Washington Insider -- Wednesday

Trade Truce Puts Focus on Next Steps

Here’s a quick monitor of Washington farm and trade policy issues from DTN’s well-placed observer.

USDA Forwards Hemp Interim Final Rule to OMB

USDA’s much-anticipated, interim final rule that would set up a domestic hemp production program under the 2018 Farm Bill was sent to the Office of Management and Budget (OMB) on June 27.

USDA’s Agricultural Marketing Service (AMS) has been tasked with crafting a rule that sets requirements for state hemp plans and for growers in states that do not enact their own regulatory frameworks.

USDA Secretary Sonny Perdue and AMS officials predicted the regulation would be in place by the end of the year in time to approve state plans and certify growers for the 2020 growing season. USDA also signaled an August publication date for the landmark regulation in its Spring 2019 Unified Agenda.


Lawmakers urge Trump to rein in USDA’s Perdue on small refiner exemptions

The focus on small refiner exemptions (SREs) continues, with 13 Republican senators calling on President Donald Trump to “prohibit the Secretary of Agriculture from influencing or interfering” with EPA decisions on SREs.

The lawmakers cite where the Renewable Fuel Standard (RFS) does call for input from the USDA chief, but point out that SREs is not one of them, noting the Clean Air Act “only authorize the [EPA] Administrator to consult with the Secretary of Energy on petitions for hardship relief from small refineries.”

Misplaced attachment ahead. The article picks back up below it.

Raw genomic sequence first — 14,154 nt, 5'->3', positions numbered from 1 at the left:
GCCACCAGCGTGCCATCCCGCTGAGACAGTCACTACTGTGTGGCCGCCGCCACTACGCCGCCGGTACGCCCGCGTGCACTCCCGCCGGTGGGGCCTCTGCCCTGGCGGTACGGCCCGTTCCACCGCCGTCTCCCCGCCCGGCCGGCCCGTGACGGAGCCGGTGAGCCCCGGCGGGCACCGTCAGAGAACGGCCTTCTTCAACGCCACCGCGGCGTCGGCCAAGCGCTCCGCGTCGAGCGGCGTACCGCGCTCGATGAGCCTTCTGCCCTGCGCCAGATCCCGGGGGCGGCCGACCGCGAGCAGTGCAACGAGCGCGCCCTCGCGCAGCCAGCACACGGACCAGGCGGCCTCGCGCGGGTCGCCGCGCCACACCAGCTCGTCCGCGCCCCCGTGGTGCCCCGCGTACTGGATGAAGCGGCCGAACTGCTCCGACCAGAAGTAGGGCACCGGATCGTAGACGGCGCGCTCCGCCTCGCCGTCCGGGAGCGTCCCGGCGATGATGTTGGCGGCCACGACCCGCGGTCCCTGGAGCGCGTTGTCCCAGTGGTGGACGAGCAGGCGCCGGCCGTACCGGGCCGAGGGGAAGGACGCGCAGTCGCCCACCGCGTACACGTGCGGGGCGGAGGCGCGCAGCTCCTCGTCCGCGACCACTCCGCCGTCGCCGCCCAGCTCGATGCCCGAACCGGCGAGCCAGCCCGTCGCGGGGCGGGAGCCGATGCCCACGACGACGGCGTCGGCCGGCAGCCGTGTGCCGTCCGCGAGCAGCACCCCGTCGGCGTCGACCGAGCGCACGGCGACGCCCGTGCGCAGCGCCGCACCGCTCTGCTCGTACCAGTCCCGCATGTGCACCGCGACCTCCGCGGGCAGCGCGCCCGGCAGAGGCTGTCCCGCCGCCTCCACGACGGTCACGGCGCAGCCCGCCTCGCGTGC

Lawmakers are taking exception to recent comments by USDA Secretary Sonny Perdue that he was seeking to address the SRE issue, one that farmers and some other biofuel backers have flagged as reducing demand for ethanol.

But the lawmakers contend that the Trump administration has been correct in expanding the granting of SREs. Given that, they noted, “We would view any decisions to further delay, reduce, or deny hardship relief to small refineries, or reallocate the obligations of small refineries to other refineries, as the result of the Secretary of Agriculture’s impermissible interference. We are confident that others, including the federal courts, would do the same.”

EPA has continued to insist that SREs are called for by law.

Washington Insider: Trade Truce Puts Focus on Next Steps

The Hill, together with much of the urban press, is emphasizing that President Donald Trump's trade truce with Chinese President Xi Jinping last weekend brought a temporary pause to dueling tariffs between the world's largest economies, “but the two leaders will soon need to forge a path toward a final deal to ensure the economic gains aren’t short-lived.”

Trump and Xi on Saturday did not announce a timeline for further trade talks, nor did they appear to make significant progress over the stickier points of a broader agreement. And while Xi reportedly agreed to boost purchases of US agricultural goods, Beijing has not committed to the host of economic reforms Washington has demanded in exchange for tariff relief.

The president said Saturday after meeting with Xi that the US is “going to work with China on where we left off, to see if we can make a deal."

For some economists, that message wasn’t strong enough, The Hill said.

Businesses in the crosshairs of the President’s trade battles praised the pause in economic hostilities while also questioning the wisdom of the conflict and the costs that come with it.